This isn’t to say a kid who spits into a koi pond today and isn’t help accountable by the adult responsible for him is going to take a gun to his classmates tomorrow. That kid may look back on what happened, think about the way I did choose to come down on his chaperone, decide he doesn’t ever want to be seen the way I viewed her,  and take steps to become a great person. (You’d be amazed how many kids do just that – decide to not be like the adults in their life because they don’t like what they’re seeing.) The chaperone probably will never change and will continue to be a poor role model for kids desperate for good examples of how to survive in the scary world they’re eventually going to be part of because she probably had someone in her life making excuses for her rather than helping her take ownership for her choices.

“Just being children” doesn’t mean acting however you want, even when you know you’re misbehaving, and having no consequences. It means making choices about how to behave, learning the consequences of those actions, and then learning how to best handle those consequences. It’s part of the learning process best started when minds are pliable enough to be able to explore and figure out cause, effect, and making amends…or celebrations. Not all choice/consequence pairs are bad. But learning to surf those waves is much easier as a kid, and kids are perfectly capable of navigating if we give them a space to do it.

Nov 072014
 

This week’s post is going to be a little unconventional. Instead of posting five links to things I’ve found interesting or learned from this week, I’m going to share what I believe to be my first crossmedia project (since I don’t recall the Future of Storytelling class actually having us make one).

If you’ve been following along on the blog this week, you know DigiWriMo’s writing prompt this week was to tell in a story in three media. It took me until I stumbled across my magnetic poetry Tuesday night while looking for some way to make the visual component of my story that I finally found a story to tell. Here goes:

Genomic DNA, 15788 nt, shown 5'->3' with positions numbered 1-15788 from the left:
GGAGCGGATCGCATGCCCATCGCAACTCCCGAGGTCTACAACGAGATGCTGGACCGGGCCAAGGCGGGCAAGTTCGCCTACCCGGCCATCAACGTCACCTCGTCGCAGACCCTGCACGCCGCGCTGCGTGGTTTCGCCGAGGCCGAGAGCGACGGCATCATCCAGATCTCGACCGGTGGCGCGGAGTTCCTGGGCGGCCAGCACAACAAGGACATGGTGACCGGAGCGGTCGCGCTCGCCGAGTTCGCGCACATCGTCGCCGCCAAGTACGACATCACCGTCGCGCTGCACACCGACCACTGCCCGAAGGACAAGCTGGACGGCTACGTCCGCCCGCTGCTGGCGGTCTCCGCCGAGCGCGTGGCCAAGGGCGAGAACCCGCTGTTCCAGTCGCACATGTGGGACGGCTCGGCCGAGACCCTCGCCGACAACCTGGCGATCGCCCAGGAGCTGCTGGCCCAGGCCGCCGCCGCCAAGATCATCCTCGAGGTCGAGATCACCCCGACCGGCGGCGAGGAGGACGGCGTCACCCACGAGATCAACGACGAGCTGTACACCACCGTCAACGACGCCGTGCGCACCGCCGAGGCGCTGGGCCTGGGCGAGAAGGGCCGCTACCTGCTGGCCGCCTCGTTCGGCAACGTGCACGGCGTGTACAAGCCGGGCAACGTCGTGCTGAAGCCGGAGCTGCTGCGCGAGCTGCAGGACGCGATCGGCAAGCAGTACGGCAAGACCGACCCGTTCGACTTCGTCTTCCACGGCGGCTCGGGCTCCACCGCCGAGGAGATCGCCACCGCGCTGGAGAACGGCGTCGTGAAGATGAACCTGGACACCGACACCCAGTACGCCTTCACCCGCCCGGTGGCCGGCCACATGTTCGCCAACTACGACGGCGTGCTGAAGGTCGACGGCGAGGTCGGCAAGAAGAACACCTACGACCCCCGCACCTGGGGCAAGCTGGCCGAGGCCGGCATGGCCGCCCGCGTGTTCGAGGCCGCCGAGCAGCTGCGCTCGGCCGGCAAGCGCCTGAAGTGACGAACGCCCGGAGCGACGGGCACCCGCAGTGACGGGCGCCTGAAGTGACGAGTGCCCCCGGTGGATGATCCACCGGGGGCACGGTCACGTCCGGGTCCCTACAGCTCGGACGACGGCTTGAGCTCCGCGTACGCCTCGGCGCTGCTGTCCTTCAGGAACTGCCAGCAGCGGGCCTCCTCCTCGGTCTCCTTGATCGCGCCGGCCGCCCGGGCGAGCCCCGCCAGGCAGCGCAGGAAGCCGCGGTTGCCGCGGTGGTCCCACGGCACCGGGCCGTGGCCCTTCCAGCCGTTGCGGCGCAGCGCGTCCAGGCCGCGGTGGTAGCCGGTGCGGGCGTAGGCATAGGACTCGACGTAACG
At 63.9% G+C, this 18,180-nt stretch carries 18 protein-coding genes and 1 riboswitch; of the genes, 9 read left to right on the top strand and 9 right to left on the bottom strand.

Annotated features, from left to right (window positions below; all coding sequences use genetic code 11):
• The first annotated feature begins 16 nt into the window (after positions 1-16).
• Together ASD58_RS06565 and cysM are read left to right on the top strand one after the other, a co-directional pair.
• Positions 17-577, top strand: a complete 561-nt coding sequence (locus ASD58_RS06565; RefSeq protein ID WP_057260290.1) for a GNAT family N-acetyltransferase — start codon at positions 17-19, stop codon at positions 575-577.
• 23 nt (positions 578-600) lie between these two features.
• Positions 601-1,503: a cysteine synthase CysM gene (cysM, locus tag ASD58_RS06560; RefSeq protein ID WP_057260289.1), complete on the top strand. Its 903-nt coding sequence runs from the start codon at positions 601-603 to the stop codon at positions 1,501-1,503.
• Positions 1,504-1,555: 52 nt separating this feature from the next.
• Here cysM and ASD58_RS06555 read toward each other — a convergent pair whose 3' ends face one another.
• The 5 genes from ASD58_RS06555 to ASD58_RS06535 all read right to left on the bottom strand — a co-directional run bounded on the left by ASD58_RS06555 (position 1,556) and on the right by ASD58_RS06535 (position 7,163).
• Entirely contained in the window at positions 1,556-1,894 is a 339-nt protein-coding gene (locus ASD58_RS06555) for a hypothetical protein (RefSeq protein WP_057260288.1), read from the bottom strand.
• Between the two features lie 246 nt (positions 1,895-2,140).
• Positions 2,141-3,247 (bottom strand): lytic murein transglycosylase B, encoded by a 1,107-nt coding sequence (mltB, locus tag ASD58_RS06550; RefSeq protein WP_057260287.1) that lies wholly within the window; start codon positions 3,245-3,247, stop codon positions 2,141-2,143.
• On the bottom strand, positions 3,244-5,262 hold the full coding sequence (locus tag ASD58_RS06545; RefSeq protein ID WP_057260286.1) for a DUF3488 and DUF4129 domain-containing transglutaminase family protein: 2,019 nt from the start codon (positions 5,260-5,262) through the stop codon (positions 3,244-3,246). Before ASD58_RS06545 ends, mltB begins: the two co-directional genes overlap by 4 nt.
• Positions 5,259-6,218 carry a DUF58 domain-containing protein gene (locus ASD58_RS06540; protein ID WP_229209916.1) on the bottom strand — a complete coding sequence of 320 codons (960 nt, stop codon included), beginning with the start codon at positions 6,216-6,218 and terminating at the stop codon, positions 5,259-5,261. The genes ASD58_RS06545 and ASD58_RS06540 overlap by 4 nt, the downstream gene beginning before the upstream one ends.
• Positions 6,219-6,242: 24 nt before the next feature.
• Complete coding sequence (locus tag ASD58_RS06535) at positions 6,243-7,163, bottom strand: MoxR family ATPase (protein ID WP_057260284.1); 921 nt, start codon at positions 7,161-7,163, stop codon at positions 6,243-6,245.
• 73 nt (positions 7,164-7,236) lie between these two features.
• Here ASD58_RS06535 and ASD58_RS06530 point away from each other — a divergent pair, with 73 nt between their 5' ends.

Step 1: Start the story in your primary medium.

Well, my primary medium is text. Writing, more specifically. So I wrote a story. I was going to use the magnetic poetry to spell it out, and then realized that would be blending media, and that wasn’t the point of this assignment. Instead, I posted the story to Twitter around noon Wednesday.

Step 2: Continue the story in another medium.

This was a little bit trickier. I knew I could just tell a story about this guy who has discovered taking selfies, but how was I going to create a video for it? (This was what led to the half dozen rewrites of yesterday’s post.) I soon realized I didn’t have to take a video. I just had to create a visual of this selfie n00b. And what better way to do it than to create his selfie? (One small problem: Small art mannequins don’t have as much mobility as would be helpful sometimes.) I posted this to Instagram Wednesday afternoon.

Tell me the truth. Does this make me look brooding and complex?

Tell me the truth. Does this make me look brooding and complex?